Older man experiencing allergic reactions in the woods, holding a tissue up to his nose and preparing to sneeze

It’s finally summer! After the long, cold winter and chilly, wet springtime, we can finally get outside. For older adults, getting out into the fresh air, sunshine, and beauty of nature is especially important for both physical and mental health. Sadly, however, it can also trigger seasonal allergies and allergic reactions. And this is just one type of allergy that becomes more common as people age.

What Types of Allergies Affect Older Adults?

In addition to pollen allergies, which affect millions of people of all ages, older adults are at an increased risk for the following types of allergic conditions:

  • Skin allergies
  • Food and medication allergies
  • Allergic reactions to insect bites or stings

Because allergy symptoms can be extremely dangerous and even potentially fatal, it’s essential to understand the specific allergies impacting an individual and what treatments are available. Start by setting up an appointment with the physician to learn if allergy testing is needed. If so, a referral will likely be made to an allergist, who is able to test for an array of possible allergens and prescribe an appropriate treatment plan.

Common Allergic Reactions and Treatments for Older Adults

Here’s what an older adult may be experiencing during an allergic episode, and what the allergist may recommend to help:

  • Pollen allergies: Standard symptoms include nasal congestion or a runny nose, sneezing, coughing, and itchiness in the eyes, nose, and/or throat. Over-the-counter nasal steroids that are sprayed straight into the nose are often highly effective. It’s also helpful to monitor pollen levels. On days when the pollen count is high, encourage loved ones to stay in an air-conditioned environment.
  • Allergies to insects: The venom from bees or fire ants can cause pain, swelling, and redness. When the immune system overreacts, however, dangerous symptoms such as nausea, coughing, dizziness, shortness of breath and more can occur, as well as anaphylaxis – as quickly as five minutes after a bite or sting. Call 911 immediately if a severe reaction is noted in an older loved one.
  • Allergies to food: Similar to insect allergies, food allergies can result in dire consequences. The most common allergy-inducing foods include tree nuts, soy, wheat, milk, eggs, shellfish, and peanuts. Food allergy symptoms range from congestion and sneezing to hives and itching, vomiting, diarrhea, and anaphylaxis. Prevention is crucial. The allergist may provide an epi-pen for the person to carry at all times and use at the first indication of an allergic reaction to food.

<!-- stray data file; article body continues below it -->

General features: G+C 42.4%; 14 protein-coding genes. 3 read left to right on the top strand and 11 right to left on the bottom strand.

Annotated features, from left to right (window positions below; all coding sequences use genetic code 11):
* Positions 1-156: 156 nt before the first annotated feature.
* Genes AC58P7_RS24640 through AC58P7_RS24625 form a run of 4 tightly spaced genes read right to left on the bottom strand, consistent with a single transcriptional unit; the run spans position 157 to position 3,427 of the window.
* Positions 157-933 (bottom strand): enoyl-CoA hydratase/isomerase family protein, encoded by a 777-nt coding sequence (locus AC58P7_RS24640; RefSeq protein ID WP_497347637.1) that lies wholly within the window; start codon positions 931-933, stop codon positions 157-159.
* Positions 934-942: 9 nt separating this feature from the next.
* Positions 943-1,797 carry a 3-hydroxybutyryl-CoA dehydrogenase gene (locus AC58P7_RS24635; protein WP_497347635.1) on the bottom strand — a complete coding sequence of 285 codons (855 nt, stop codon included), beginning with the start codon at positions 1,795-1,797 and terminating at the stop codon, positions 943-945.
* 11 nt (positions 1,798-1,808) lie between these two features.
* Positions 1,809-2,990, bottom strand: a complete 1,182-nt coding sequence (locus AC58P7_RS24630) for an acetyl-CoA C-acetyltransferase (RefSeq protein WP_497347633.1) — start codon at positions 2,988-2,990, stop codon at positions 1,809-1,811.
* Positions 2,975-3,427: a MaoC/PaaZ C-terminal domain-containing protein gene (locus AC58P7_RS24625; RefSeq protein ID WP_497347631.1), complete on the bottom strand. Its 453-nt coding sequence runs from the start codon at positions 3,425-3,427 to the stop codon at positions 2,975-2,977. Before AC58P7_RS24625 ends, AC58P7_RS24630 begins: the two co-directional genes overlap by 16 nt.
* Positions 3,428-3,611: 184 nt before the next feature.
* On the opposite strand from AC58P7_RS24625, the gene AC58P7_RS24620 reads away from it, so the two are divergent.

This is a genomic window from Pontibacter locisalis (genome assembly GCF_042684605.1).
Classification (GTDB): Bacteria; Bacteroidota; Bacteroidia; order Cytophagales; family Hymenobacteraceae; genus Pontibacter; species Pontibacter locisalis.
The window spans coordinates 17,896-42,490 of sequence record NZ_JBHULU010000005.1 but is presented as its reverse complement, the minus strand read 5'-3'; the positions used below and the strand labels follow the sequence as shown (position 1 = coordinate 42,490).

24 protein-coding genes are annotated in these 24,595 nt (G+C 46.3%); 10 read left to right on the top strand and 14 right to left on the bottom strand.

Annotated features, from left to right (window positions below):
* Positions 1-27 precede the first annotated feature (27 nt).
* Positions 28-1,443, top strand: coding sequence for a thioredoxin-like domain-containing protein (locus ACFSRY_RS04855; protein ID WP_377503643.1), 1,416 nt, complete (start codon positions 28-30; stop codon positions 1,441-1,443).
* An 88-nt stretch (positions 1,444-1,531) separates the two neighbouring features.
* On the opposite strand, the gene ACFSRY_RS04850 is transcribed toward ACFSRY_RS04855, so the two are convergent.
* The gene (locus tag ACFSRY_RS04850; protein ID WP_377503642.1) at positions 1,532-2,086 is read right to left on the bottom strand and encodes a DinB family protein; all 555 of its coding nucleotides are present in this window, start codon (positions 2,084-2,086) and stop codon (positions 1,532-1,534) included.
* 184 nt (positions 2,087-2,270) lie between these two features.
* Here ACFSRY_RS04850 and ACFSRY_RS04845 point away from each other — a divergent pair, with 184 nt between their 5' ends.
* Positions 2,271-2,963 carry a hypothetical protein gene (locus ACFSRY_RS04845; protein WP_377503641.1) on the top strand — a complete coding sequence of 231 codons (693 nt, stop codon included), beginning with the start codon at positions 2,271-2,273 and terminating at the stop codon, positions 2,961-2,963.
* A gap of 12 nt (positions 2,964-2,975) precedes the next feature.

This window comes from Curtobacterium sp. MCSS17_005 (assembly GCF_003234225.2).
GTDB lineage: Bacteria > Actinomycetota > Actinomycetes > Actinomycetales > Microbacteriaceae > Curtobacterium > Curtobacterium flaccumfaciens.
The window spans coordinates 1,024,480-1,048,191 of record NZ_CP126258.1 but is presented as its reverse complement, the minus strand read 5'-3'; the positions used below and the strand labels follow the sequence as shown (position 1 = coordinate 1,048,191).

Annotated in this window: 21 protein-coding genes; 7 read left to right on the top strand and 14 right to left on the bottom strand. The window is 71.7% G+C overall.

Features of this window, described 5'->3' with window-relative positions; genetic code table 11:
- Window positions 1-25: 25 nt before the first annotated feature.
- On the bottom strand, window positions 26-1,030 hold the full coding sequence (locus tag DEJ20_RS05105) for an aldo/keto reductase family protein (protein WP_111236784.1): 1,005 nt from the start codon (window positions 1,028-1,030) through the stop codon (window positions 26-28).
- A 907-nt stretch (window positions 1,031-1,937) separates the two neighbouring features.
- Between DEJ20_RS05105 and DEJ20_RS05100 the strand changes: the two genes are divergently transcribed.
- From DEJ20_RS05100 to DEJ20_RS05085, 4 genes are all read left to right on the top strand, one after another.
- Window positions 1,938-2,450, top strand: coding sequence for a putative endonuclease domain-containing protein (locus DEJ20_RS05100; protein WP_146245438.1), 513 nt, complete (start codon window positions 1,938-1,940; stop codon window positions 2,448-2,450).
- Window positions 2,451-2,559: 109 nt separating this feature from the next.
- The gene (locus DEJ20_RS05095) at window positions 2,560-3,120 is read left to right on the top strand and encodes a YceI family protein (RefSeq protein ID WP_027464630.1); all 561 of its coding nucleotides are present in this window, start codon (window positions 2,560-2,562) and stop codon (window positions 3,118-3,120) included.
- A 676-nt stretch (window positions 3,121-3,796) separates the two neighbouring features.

• Medication allergies: Insulin, antibiotics, antiseizure and nonsteroidal anti-inflammatory drugs, and anything containing iodine are typical allergy-inducing medications. Symptoms can vary widely but could include itching and hives, nausea, diarrhea, or vomiting, breathing problems, swelling, and hair loss. Talk with the physician right away if an allergy to a medication is suspected.
  • Skin allergies: With drier, thinner skin, older adults tend to be at higher risk of allergic reactions to poison ivy, oak, or sumac, as well as skin care products such as lotion and soap. Swollen, itchy, or red skin can be soothed with topical steroids and ointments and/or antihistamines. Scratching will likely make the symptoms worse. In the event that you notice a rash that spreads quickly or is causing pain or any kind of green or yellow discharge or fever, get medical assistance right away.

At Compassionate Nursing Services, our caregivers are skilled in observing and reporting any changes in condition immediately. Contact us at 314-432-4312 to learn more ways we are able to help the older adults you love stay safe, healthy, and thriving with our award-winning home care services. We provide care to families in Oakville, Creve Coeur, Clayton, Town and Country, Des Peres, and the nearby areas.